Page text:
by Rick Schertle" 'Is this trip a vacation?' As we trekked through Europe for four months as a family, that's a question we often asked ourselves. At times, it felt like a vacation, but mostly it was a part of our life education. We've learned more traveling than from the best travel books or world history courses. Travel for us is life intensified and make all the richer with kids…"
by River Lune"Not only is a homeschooling conference a festival of resources and experience, it is a networking opportunity. Conferences gather families from all of the state, the country, and abroad. Random encounters at conferences are guaranteed, and have produced many surprising friendships - some holding strong over years and great distances… "
by Crystal Nay"When my 7-year-old and I packed our bags for a Costa Rican getaway, our list of requisites while abroad was fairly short, with most of it left to the will of our adventures. Among our top three was seeing a coffee finca (plantation). While I don't care for the taste of coffee, I love the aroma, and find it curious how a little bean can cause a global shift in whether people begin their days cranky or spirited…"
by Meriah Nichols"The decision to homeschool while traveling - to 'road school' - our kids was born out of necessity. You see, we had decided to feel everything we had and travel the Pan-American Highway from San Francisco to Argentina. My previous experience and training as an elementary school teacher seemed not only tailor made for teaching our three kids while on the road, but it seemed like the only thing we could do. Schools along the road simply don't exist…"
I love the new look. The pictures are gorgeous."
I love Sue Patterson's column on teens and all of the articles she has written in The Homeschooler. I read them aloud so my husband would overhear. Sue has such a reassuring and inspirational voice!"
~ Cheryl, California
I just got the new Homeschooler magazine and it is terrific. This issue is the best I've seen in years. The range of articles was great."
~Rebecca, Southern California
I've received several issues of The Homeschooler and it is great. I like the combination of inspiration and practical ideas a lot. I think it will be very useful to all homeschoolers."
The most recent issue was great!"
~Sarah, Northern California
Grown Homeschoolers' Reflections (Two!)
One day while my mom was continuing her research into alternative education, she learned that the Alternative Education Resource Organization (AERO) was having their first annual conference in Albany, NY. She immediately suggested a road trip and my parents and I were off to see the wizard, the wonderful wizard of… self-directed learning? The conference was especially liberating for me, meeting new friends that knew about this crazy thing we were doing back in N.C. I also got the chance to meet the director of the organization, Jerry Mintz. He mentioned to my mother that he was looking for young, self-motivated teenagers to start interning for the organization in Roslyn Heights, NY…."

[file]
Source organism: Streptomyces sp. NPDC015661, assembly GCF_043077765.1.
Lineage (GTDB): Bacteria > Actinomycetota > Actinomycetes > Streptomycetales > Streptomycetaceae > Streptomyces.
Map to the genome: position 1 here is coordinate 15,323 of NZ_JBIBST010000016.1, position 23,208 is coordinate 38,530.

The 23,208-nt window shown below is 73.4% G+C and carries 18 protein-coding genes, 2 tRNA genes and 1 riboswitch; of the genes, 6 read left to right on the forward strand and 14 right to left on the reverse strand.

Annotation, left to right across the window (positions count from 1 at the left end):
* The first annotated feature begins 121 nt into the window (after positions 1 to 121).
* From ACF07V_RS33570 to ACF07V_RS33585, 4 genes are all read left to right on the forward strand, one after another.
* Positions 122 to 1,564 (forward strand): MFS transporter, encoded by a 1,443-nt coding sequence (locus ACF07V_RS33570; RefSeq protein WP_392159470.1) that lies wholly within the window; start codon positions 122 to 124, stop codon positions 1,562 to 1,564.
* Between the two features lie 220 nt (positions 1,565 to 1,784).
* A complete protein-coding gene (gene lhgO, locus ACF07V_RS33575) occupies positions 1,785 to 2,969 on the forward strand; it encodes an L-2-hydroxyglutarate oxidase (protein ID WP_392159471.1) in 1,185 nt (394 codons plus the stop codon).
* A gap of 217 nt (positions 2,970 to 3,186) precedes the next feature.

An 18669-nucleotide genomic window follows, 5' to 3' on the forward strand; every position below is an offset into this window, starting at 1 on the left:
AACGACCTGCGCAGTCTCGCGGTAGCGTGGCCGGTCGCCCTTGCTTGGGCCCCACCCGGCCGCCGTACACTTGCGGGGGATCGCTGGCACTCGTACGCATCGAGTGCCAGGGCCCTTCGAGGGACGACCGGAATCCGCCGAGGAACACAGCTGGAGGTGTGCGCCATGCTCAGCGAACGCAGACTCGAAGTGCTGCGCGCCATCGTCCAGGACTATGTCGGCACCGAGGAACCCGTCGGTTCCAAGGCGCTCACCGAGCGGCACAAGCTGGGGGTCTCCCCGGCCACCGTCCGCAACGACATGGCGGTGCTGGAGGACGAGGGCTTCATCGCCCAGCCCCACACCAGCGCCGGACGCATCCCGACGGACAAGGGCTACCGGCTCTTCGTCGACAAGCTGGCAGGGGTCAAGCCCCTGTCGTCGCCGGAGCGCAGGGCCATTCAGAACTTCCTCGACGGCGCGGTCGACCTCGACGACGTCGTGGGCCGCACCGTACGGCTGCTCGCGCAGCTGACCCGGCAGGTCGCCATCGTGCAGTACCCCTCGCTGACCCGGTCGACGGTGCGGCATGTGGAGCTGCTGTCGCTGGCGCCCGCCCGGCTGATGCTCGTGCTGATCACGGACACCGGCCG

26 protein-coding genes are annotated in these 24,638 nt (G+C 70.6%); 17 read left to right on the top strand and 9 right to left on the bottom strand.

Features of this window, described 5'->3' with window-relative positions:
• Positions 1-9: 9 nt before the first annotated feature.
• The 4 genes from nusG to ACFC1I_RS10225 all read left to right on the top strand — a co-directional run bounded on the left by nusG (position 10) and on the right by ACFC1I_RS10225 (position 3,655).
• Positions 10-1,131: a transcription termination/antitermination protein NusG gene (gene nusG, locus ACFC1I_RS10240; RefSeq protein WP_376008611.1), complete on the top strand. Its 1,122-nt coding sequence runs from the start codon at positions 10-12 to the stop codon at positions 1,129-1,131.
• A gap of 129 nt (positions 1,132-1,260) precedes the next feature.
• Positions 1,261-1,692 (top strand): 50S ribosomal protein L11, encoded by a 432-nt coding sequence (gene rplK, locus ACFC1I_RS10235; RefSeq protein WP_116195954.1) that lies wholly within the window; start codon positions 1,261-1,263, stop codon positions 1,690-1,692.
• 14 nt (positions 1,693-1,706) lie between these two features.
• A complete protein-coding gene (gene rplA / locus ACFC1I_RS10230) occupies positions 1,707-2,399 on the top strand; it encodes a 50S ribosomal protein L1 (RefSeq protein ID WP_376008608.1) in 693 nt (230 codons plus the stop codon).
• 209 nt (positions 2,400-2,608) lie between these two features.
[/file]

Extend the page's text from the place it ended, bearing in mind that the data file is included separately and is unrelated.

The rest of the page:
Daniel Sage: Eric Clapton, Independence and Couch-Surfing?
I am a nineteen-year-old homeschool graduate. The one thing most people associate with my family is travel. We joke that my sisters and I were 'away-from-home-schooled' because we spent 80 weeks traveling during my 'school' years. I loved travel; we didn't do nearly enough if you ask me. I learned so much that I don't know where to start. But I do know that I want to be a professional historian and I want to travel to historic sites for the rest of my life…"
Misty Jade Severi: Historic Road Trips
This Summer Let Nature Teach Your Kids
"As we lazily skipped stones into the azure blue water that brimmed out of the sinkhole, the camp host brought over a cache of Pecos Diamonds sharing where she had 'mined' them. Mystery, intrigue, precious gems and a secret location. This had all the markings of a grand adventure!"
by Kimberly Travaglino
John, The Snail
"Kids and adults alike learn about all topics, science included, when they are invested in them. Whether it is the solar system, how a machine works, or the intricacies of their own bodies, anything can be learned at any age when the interest and desire is there."
by Lisa Cottrell- Bentley
Getting Tech Savvy
There is no end to the learning opportunities Minecraft affords. And if the game itself is not enough, the addition of modifications has filled in the gaps. Just about every subject can be explored with the addition of mods. Plus, they are free for the download from the Internet.
Minecraft Modifications (Part 3)
by Michelle Conaway
Homeschooling and Autonomy
by Wes Beach
Homeschooling, especially unschooling, provides fertile ground for the growth of autonomy. Allowing teens to put educational choices in their own hands can go a long way toward helping them create their own lives on their own terms.
A Handcrafted Education
by Blair Lee, M.S.
Homeschooling at its finest is about an education handcrafted for the passions, strengths and weaknesses of each student - a situation where every homeschooled child is treated with care and attention, no matter how complicated the recipe.